PET-CT-guided surveillance to assess the response of patients with squamous cell carcinoma of the head and neck and advanced nodal disease following chemoradiotherapy is used at some cancer treatment centers to reduce unnecessary neck dissection. Its efficacy with respect to patient outcomes has now been validated by the results of a randomized prospective clinical trial conducted at 37 cancer treatment centers throughout the United Kingdom.
Approximately 80% of the patients assigned to the PET-CT surveillance arm of the study were able to avoid neck dissection, according to study findings published online March 23 in the New England Journal of Medicine. Non-invasive PET-CT surveillance was more cost effective, and improved patient safety, comfort, and convenience.
Head and neck squamous cell carcinomas (HNSCC) are the most common type of head and neck cancers. Because a large percentage of patients do not have a complete response to chemotherapy and radiotherapy treatment, subsequent neck dissection is frequently performed. This procedure is an up-to-three hour long surgery associated with a high level of complications and morbidity, and hospitalization of up to a week in duration.
The ability of PET/CT to identify structural and metabolic abnormalities provides image-guidance for surgeons and identifies patients who have had a complete response to treatment. But because outcomes had not been formally validated in 2007, the University of Birmingham Institute of Head and Neck Studies and the University of Warwick Clinical Trials Unit initiated one.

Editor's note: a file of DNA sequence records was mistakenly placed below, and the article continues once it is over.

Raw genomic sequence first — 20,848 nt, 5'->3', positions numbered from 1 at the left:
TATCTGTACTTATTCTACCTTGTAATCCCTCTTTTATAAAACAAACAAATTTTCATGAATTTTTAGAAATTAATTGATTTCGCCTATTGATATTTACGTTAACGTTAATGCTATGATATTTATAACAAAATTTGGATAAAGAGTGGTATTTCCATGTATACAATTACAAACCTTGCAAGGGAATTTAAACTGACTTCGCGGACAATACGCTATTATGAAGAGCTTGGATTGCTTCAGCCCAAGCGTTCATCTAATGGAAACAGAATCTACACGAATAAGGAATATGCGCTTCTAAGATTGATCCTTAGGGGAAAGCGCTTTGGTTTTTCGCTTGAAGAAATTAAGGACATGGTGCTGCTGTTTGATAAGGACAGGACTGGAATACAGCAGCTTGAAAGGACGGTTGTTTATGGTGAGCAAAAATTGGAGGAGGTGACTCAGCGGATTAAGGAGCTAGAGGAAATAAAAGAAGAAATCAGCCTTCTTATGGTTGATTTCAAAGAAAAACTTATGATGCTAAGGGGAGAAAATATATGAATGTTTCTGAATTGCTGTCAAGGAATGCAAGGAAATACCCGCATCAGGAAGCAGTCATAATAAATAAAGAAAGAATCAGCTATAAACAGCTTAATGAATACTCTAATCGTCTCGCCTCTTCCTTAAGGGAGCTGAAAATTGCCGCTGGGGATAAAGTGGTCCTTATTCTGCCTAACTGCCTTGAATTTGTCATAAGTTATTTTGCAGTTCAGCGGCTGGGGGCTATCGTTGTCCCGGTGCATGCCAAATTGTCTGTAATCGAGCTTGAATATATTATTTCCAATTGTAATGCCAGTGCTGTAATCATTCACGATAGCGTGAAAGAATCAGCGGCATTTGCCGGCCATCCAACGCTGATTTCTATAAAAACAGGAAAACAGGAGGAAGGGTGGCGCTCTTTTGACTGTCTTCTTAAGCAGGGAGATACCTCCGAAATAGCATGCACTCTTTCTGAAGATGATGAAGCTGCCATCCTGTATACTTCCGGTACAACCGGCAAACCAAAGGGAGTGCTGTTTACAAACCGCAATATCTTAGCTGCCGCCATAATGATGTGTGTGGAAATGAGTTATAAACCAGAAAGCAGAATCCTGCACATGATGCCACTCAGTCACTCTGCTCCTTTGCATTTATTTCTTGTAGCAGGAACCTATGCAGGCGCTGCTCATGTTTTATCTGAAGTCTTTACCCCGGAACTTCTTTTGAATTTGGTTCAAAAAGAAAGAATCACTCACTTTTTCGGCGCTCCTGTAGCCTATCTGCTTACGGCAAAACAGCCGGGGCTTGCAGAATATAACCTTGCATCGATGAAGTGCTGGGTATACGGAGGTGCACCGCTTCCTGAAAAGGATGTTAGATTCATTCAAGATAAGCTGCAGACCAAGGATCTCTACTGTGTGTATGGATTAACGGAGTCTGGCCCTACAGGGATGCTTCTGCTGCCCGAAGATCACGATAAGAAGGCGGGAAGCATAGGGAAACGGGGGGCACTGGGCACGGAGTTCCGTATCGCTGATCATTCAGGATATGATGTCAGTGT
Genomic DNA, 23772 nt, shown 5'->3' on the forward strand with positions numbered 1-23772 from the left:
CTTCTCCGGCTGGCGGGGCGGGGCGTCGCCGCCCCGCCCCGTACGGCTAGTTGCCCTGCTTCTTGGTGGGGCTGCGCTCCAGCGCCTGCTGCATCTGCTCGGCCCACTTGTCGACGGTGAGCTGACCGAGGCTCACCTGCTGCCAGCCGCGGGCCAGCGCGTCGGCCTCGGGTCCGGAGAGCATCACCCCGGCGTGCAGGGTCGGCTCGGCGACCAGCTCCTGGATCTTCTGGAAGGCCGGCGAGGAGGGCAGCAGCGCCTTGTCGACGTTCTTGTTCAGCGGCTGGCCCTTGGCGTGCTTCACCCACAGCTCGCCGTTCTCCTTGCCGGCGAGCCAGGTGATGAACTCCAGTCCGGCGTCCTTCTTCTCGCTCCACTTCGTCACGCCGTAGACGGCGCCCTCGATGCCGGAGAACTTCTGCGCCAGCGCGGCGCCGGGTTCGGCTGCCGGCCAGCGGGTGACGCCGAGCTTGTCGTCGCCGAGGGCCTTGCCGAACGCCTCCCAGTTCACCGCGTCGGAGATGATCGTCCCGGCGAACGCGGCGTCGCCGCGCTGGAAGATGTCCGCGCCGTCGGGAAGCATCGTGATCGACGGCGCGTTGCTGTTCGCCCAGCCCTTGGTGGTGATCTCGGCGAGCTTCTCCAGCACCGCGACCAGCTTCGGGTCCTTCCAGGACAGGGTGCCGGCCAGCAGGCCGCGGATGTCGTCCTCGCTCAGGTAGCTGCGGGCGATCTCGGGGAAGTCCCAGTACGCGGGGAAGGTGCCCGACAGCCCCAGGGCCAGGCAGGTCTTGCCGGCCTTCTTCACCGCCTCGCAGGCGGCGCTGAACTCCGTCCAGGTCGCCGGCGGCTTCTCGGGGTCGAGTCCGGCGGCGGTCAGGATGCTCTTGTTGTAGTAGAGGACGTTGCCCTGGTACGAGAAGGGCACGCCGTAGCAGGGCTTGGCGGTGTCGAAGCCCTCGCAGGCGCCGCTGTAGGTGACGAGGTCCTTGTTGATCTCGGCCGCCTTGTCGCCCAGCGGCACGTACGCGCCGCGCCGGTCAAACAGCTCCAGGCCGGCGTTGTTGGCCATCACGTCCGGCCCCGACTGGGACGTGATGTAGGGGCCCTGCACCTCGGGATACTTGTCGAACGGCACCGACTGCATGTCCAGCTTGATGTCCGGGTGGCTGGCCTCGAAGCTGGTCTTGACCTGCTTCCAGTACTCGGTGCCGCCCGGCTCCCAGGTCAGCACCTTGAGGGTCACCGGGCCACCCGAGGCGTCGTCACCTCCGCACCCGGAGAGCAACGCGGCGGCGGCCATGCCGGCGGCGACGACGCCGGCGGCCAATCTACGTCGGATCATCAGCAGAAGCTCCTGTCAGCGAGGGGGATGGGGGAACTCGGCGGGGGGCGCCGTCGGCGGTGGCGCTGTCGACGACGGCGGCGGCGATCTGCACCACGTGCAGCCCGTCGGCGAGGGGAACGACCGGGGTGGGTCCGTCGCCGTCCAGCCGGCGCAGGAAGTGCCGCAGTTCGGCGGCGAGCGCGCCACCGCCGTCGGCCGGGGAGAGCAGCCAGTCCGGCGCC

The clinical trial enrolled 564 patients from October 2007 to September 2012. Seventy nine percent of the patients had N2a or N2b nodal disease. They were assigned to either a planned surgery arm or a PET-CT surveillance exam performed 12 weeks after completion of chemoradiotherapy. Both groups were matched and equivalent with respect to age, sex, tumor sites, tumor and nodal stages, and HPV status. All patients were followed for up to five years.
Lead author and chief investigator Professor Hisham Mehanna, PhD., director of the Institute of Head and Neck Studies at the University of Birmingham, and colleagues reported that only 54 of the 282 patients in the PET-CT group required neck dissections, or 19.1%, whereas 221 surgeries were performed in the planned surgery group, or 78.4%. The number of complications following surgery was also lower: 22 in the surveillance group compared to 83 in the planned surgery group. Survival rates for the two groups were comparable.
The authors recommend that patients with strong FDG uptake should have a neck dissection. As for patients with equivocal FDG uptake, the authors wrote, “We recommend that patients with an equivocal FDG uptake should continue to undergo neck dissection, especially if they have HPV-negative disease. However, patients with HPV-positive cancers who have enlarged nodes but no FDG uptake after chemoradiotherapy may be considered for close follow-up with serial CT or PET-CT; this strategy may spare even more patients from undergoing a neck dissection.”
“This study provides level 1evidence to support image-guided surveillance as the standard of care for advanced nodal disease in patients treated with primary chemoradiotherapy,” said Dr. Mehanna.
U.K. clinical trial validates PET-CT surveillance for patients with advanced head/neck cancer . Appl Radiol.